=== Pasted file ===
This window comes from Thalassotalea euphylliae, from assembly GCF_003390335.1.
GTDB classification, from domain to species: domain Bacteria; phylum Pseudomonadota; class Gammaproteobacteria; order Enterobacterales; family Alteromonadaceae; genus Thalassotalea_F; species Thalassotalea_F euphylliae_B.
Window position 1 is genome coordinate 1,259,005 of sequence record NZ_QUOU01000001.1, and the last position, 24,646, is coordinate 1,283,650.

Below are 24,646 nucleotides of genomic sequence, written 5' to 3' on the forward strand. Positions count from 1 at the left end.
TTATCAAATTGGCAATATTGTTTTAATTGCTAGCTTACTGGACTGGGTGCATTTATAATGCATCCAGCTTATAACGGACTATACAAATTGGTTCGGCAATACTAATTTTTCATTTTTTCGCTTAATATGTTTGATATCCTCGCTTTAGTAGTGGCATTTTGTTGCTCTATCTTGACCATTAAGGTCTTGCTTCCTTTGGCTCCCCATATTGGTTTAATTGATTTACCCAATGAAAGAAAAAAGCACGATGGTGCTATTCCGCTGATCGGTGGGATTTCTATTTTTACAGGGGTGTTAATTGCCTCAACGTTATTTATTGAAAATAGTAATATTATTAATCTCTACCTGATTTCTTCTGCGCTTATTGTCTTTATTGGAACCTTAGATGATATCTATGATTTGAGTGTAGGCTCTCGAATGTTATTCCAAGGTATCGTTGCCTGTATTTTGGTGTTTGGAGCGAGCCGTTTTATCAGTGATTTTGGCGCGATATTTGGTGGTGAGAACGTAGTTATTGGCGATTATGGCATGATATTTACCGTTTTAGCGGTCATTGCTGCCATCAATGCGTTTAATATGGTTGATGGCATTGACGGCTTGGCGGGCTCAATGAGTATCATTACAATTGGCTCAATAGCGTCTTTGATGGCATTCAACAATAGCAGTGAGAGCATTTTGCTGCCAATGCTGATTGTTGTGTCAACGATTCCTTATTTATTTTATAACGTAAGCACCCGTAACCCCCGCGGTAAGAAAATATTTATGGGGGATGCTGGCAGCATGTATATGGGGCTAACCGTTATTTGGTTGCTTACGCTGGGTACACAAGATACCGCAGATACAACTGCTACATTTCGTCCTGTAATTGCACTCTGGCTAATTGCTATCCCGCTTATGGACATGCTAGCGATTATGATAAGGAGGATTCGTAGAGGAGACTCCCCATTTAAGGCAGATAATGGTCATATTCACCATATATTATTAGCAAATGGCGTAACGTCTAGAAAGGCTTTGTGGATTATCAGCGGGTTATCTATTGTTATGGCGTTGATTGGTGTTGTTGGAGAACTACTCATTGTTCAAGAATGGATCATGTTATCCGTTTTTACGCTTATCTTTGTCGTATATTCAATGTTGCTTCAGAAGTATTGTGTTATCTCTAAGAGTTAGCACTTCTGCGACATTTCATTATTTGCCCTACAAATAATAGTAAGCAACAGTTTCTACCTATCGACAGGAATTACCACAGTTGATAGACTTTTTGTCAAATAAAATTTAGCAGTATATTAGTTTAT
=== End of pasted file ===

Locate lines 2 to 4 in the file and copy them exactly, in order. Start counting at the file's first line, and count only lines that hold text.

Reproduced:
GTDB classification, from domain to species: domain Bacteria; phylum Pseudomonadota; class Gammaproteobacteria; order Enterobacterales; family Alteromonadaceae; genus Thalassotalea_F; species Thalassotalea_F euphylliae_B.
Window position 1 is genome coordinate 1,259,005 of sequence record NZ_QUOU01000001.1, and the last position, 24,646, is coordinate 1,283,650.

Below are 24,646 nucleotides of genomic sequence, written 5' to 3' on the forward strand. Positions count from 1 at the left end.